ARM toolchain for Windows

This guide is based on current version of WindowsWindows 10 – but apart from some visual aspects, the steps required to prepare the toolchain should be identical for all recent versions of this system.

Please note that the steps presented in this guide are not the one and only correct approach. They just happen to be simple and working, requiring minimum number of easily reproducible steps. If you are an advanced user and if you know what you are doing, then treat this article as a mere guidance and description of requirements, not as a collection of rules carved in stone.

Check bitness of your system

This step is required to determine whether you have 32-bit or 64-bit Windows and thus whether we should install 32-bit or 64-bit tools. It’s best to use tools with the same bitness as the operating system – this will give you the best performance and compatibility. However, if you have any doubts about your system, then you can always use 32-bit tools – they will work on both 32-bit and 64-bit system.

Please note that the important thing here is whether you use 32-bit or 64-bit system, not 32-bit or 64-bit machine – for a long time all manufactured CPUs are 64-bit anyway.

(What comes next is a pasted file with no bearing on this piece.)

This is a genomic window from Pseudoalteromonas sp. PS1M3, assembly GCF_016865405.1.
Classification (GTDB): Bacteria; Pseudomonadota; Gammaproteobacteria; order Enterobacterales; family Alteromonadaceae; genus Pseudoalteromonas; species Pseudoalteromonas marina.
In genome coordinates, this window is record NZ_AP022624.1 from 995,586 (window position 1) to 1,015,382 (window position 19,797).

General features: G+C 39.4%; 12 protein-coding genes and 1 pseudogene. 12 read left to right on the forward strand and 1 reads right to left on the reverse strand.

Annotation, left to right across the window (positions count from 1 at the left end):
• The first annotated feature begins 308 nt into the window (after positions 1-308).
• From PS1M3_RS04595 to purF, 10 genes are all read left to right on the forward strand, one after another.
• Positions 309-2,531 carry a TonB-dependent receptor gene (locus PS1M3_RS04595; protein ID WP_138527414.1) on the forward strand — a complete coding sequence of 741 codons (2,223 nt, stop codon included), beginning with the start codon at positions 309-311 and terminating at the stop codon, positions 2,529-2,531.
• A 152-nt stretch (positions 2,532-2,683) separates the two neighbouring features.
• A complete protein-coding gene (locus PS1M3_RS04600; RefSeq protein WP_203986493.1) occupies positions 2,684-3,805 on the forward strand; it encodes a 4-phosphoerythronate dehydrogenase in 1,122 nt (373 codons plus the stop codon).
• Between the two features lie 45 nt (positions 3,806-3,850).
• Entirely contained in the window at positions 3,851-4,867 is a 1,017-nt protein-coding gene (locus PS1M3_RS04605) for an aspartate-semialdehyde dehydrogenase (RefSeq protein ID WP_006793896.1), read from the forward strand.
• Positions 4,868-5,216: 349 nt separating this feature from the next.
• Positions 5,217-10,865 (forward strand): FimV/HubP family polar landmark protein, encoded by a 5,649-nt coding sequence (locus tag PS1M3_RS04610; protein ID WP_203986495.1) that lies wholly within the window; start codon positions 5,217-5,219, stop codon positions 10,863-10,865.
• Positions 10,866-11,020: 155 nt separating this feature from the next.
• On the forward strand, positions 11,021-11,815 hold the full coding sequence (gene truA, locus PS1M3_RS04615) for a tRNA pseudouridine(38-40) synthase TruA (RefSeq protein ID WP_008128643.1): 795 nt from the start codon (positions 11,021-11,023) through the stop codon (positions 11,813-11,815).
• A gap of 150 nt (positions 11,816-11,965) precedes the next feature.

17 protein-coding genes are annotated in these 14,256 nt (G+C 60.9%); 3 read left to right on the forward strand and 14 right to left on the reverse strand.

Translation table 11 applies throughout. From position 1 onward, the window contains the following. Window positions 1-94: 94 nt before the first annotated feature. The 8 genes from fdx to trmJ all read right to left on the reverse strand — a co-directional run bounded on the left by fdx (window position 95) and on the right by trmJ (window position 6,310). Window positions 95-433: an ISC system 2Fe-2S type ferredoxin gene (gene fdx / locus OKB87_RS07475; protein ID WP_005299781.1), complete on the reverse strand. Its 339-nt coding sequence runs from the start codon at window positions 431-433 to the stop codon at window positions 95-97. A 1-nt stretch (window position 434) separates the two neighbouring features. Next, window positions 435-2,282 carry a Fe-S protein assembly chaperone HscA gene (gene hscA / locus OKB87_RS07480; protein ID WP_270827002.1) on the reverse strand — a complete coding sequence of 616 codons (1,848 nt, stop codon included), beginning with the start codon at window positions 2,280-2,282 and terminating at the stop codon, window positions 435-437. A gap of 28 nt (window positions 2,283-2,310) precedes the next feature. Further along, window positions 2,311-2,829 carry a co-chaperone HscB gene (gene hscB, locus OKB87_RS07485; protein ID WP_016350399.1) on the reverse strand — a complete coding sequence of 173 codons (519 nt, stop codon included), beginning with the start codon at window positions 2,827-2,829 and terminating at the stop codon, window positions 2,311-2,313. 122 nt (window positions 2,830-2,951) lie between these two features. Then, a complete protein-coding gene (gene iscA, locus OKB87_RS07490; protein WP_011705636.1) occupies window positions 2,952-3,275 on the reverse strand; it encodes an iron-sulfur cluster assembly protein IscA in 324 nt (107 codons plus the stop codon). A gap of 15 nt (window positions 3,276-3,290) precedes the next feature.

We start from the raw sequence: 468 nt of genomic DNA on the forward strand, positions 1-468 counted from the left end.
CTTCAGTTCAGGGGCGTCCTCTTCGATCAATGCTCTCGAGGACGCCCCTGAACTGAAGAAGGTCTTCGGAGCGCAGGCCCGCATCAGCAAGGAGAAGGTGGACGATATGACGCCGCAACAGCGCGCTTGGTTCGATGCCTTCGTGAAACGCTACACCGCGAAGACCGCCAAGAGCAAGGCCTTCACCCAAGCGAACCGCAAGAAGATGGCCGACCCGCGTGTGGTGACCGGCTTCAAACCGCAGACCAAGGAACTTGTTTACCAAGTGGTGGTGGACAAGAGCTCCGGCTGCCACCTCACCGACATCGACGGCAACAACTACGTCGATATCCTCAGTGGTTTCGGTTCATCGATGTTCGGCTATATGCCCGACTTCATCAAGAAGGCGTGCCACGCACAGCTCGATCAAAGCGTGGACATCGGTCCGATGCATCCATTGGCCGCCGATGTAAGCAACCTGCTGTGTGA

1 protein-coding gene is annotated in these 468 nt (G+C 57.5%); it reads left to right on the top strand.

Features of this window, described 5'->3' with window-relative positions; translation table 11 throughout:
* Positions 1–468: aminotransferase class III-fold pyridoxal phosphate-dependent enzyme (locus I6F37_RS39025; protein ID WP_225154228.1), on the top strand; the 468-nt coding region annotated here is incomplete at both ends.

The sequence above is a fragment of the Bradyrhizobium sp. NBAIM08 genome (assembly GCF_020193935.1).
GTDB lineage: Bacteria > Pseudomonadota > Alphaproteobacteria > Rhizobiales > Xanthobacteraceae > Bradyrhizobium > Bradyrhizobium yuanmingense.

Open Start menu, type control panel and open the application that was found with that exact name. Now click System and Security and then System. You can see bitness of your system next to System type label.


Go to CMake‘s website and click Download. On the next page scroll down to Latest Release and select either 32-bit cmake-...-win32-x86.msi or 64-bit cmake-...-win64-x64.msi variant.

Run the downloaded installer. For most of the steps you can leave default options as they are. Just make sure to select Add CMake to the system PATH for all users (or just the current user, whichever you prefer). You may also tick Create CMake Desktop Icon. I strongly suggest to leave the default installation folder, but if you really need to change it, please try to keep it short and simple.


Download most recent version of Ninja build system from its main website. At the bottom of the page – near Getting Ninja – there will be a download the Ninja binary link which will lead you to GitHub releases. Download Windows package from the Latest release at the top.

Open File Explorer, go to the folder with the downloaded file and double-click it – this will open its contents. At the top of the window click Extract tab to show more buttons and then click Extract all. Extract it anywhere you like, for example into C:\ninja to keep the path short and simple.


Download most recent package with bleeding-edge-toolchain. As previously, select version which will be appropriate for your system. Extract it somewhere using 7-Zip – I would again recommend a path which is short and simple (no spaces, no unusual characters, …), for example directly on your C:\ partition. Navigate to downloaded file with File Explorer, right click it and select 7-Zip > Extract files…. In the window that will appear enter the destination path in Extract to field, make sure the checkbox below is not selected, click OK and wait until extraction process is complete.

Add tools to PATH environment variable